In collaborative decision-making systems, the order is reversed: first the organization creates alignment, then the already-aligned decision is made. In this case, the decision does not take its power from the authority of the decision maker, but from the “consent with the governed,” as the American “Declaration of Independence” puts it. Coming to a decision in these organizations takes far more time and effort than in an autocratic organization, but their execution comes immediately once the decision is made. So participatory decision making enables the organization to react much faster.
In these organizations, self-organization and management decisions are not in conflict but consistently support each other. And in most cases, a decision made by a group is better than a decision made by an individual — no matter how skilled the individual is.
Making decisions as a group is a craft that needs to be learned. You need to develop facilitation skills, listening skills, and train appreciative discussion. It is also important to understand that a majority vote is not the only way to make group decisions, and for most small groups in the business context, it is probably one of the worst options.
You don’t need to use collaborative decision making on all decisions. A single individual can easily make most of the daily decisions. However, when setting the policies, alignment is crucial and collaborative decision making is far superior to autocratic approaches.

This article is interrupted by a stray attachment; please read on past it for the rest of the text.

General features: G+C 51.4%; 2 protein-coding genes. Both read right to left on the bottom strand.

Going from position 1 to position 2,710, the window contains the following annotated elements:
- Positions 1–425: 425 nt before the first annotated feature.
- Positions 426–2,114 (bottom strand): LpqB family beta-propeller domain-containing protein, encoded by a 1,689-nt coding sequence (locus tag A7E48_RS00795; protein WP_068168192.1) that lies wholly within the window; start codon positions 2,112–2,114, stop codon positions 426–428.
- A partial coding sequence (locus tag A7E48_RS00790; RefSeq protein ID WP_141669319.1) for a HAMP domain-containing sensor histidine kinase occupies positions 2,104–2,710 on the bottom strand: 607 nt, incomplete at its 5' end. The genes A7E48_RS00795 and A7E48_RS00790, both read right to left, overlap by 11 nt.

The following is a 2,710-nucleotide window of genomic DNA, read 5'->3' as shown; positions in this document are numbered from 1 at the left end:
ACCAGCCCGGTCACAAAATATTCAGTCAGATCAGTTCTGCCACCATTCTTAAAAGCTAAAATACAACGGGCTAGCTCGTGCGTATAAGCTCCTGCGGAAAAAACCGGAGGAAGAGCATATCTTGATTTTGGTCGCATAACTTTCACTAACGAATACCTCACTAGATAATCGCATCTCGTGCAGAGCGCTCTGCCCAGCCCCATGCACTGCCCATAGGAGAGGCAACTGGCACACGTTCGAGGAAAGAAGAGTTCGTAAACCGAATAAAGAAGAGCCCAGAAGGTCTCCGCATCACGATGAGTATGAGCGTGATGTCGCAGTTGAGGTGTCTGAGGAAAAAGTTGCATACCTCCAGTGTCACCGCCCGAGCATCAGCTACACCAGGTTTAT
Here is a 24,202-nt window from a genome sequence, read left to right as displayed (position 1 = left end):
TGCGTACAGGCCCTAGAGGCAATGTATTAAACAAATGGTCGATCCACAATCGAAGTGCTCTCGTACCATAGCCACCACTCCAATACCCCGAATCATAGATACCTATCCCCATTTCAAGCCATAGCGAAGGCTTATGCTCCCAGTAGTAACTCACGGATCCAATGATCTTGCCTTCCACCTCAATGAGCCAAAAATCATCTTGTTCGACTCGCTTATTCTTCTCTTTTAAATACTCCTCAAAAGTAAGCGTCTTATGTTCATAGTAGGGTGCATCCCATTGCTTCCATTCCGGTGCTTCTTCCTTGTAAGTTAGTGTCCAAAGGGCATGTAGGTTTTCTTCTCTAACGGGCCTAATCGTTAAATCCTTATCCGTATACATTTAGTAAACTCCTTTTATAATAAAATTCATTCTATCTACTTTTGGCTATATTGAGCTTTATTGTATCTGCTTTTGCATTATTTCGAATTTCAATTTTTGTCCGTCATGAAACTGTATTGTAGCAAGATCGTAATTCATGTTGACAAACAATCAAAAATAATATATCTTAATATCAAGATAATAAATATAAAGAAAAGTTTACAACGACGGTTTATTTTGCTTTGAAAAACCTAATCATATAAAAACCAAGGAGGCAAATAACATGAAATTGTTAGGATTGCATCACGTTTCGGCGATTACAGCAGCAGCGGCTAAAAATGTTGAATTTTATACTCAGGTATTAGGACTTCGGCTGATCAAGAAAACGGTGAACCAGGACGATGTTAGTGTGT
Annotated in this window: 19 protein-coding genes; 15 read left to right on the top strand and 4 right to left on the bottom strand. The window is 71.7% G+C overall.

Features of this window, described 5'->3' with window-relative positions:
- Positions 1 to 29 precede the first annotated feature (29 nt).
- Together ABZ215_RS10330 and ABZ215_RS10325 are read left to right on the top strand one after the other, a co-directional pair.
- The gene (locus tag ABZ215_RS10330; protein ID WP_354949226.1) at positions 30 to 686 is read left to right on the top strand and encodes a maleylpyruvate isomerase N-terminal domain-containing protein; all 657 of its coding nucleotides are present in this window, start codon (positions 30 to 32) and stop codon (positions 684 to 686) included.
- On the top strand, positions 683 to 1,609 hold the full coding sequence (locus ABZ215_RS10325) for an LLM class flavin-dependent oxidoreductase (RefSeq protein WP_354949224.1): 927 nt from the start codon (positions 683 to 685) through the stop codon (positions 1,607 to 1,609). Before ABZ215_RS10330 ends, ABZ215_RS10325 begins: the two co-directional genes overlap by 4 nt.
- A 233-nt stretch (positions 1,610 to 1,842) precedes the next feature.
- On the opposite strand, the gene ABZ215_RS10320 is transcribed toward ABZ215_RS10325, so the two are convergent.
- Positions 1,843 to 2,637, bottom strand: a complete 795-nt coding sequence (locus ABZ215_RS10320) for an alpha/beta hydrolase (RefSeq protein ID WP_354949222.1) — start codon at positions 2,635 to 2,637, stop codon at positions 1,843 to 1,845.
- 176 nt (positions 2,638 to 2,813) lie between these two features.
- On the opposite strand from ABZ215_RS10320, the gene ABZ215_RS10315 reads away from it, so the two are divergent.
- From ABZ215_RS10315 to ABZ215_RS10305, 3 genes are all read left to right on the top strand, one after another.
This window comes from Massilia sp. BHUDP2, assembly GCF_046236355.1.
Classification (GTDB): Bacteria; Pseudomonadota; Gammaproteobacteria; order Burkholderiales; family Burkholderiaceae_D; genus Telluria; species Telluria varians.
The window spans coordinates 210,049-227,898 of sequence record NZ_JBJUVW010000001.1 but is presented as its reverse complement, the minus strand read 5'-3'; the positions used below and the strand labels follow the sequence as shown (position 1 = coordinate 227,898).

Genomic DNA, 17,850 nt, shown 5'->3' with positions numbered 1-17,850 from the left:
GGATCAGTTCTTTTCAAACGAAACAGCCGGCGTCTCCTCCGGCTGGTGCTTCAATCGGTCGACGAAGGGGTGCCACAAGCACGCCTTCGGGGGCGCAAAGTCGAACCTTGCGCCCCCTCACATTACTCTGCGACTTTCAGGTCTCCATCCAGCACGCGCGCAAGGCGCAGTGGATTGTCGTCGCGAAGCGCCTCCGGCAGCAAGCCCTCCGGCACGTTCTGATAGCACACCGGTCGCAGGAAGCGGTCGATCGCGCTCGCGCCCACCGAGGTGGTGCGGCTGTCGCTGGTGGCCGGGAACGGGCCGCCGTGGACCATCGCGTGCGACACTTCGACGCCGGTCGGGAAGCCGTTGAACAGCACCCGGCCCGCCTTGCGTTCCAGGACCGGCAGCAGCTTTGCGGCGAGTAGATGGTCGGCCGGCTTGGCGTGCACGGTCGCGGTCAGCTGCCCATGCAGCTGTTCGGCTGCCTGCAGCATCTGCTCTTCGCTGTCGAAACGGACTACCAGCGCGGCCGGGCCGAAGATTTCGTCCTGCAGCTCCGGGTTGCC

In an Agile context, the policies are set during retrospectives on different levels. There’s a myth that managers should not participate in retrospectives. If you maintain an Agile bubble in an autocratic sea, this is probably good advice. In more mature organizations, retrospectives (and planning or replenishment meetings) are the core alignment meetings and should be run as collaborative decision-making meetings including the managers. Norman Kerth’s book, Project Retrospectives, offers good advice on how to set up retrospectives with several hierarchy levels involved.
One point of particular interest is the interface between an autocratic organization and a participatory decision-making suborganization, such as an Agile suborganization. By explicitly negotiating policies on these boundaries that respect the needs of both parts of the organization, many conflicts at these boundaries can be mitigated. Using a consent mechanism here, which means decisions are made if no one of the involved units has a “predominant objection” against it, allows a bridge between the need for control of autocratic leaders and the benefits of participatory decision making. And a discussion about decision-making systems is far more natural to most traditionally educated managers than value-centric discussion.
[Acknowledgements: Thanks to Anders Ivarsson, Hendrik Esser, and Pieter van der Mechè, who contributed a lot of the insights I used in this Advisor and to the Agile Alliance for making this possible.]